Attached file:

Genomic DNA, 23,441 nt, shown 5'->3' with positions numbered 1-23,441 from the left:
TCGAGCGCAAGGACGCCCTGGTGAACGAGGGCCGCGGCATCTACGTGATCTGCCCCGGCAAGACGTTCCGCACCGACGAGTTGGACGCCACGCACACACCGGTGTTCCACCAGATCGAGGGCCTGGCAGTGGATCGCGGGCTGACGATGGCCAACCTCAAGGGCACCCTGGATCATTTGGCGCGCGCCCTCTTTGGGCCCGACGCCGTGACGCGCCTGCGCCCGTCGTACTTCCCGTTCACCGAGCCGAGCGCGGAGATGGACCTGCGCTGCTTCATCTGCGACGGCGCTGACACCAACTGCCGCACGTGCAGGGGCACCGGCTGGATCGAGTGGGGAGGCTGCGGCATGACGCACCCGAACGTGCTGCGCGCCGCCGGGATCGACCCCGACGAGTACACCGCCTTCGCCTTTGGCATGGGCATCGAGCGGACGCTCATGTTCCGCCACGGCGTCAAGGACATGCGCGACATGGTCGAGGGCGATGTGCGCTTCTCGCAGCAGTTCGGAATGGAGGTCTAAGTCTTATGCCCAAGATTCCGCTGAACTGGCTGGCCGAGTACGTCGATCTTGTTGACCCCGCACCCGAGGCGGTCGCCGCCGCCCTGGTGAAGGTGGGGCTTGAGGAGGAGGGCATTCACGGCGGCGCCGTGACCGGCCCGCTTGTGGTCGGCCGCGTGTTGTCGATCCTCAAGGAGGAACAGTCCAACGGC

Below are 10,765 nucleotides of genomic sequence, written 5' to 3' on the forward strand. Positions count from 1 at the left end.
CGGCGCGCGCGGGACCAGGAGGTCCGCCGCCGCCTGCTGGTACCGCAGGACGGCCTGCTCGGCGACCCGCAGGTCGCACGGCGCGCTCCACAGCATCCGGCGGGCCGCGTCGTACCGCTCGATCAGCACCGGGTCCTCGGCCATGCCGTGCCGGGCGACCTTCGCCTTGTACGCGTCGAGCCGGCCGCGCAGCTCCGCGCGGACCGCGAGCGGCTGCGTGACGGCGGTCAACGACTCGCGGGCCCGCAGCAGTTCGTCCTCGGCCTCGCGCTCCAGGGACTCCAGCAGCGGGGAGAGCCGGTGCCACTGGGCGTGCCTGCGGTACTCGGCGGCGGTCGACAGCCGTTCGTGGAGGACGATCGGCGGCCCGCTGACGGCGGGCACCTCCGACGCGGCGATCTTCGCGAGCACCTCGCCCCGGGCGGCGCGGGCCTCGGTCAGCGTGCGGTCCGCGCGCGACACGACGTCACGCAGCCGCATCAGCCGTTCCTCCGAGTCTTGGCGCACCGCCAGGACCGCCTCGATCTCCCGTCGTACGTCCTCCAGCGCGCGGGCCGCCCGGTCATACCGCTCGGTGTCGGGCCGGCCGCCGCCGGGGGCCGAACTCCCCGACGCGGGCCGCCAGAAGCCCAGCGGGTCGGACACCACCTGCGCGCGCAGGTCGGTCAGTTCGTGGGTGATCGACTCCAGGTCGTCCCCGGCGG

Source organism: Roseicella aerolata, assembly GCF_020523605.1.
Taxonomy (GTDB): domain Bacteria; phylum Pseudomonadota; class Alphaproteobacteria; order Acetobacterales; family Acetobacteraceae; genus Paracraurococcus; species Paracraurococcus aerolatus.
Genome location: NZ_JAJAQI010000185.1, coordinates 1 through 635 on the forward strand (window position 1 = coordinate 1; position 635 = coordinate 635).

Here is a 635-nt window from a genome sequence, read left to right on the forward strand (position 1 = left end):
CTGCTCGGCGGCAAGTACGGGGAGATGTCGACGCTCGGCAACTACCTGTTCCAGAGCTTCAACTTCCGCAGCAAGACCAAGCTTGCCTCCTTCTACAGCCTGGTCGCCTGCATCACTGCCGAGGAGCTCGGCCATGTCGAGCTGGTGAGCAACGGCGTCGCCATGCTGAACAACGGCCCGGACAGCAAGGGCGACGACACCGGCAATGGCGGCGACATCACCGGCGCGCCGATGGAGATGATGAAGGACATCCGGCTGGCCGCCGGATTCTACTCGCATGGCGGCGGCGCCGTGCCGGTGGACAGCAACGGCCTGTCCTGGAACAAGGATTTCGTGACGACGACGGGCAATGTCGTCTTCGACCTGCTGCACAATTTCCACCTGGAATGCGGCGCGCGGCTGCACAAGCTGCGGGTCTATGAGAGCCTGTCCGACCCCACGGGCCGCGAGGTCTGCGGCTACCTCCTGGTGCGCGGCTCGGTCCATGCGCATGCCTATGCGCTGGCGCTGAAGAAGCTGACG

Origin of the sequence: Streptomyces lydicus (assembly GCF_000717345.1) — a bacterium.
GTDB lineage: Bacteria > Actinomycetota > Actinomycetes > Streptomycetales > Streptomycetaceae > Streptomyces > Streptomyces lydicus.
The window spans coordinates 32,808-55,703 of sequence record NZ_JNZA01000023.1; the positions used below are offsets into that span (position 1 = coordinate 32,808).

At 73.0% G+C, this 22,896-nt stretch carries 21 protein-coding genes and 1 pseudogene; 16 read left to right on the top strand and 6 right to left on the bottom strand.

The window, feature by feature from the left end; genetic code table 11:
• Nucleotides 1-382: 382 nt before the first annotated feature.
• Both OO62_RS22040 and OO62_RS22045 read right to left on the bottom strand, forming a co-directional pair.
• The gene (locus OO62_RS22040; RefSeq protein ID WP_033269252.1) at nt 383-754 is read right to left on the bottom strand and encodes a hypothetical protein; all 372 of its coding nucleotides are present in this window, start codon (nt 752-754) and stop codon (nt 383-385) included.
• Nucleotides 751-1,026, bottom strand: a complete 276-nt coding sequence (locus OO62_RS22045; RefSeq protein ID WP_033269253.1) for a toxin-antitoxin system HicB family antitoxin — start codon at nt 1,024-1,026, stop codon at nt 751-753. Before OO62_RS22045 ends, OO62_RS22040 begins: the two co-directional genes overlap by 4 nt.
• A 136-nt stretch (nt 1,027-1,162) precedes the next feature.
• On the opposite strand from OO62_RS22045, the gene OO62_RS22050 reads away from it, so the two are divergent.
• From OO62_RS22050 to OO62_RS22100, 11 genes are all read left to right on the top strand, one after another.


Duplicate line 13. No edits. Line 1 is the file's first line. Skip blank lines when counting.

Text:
At 73.0% G+C, this 22,896-nt stretch carries 21 protein-coding genes and 1 pseudogene; 16 read left to right on the top strand and 6 right to left on the bottom strand.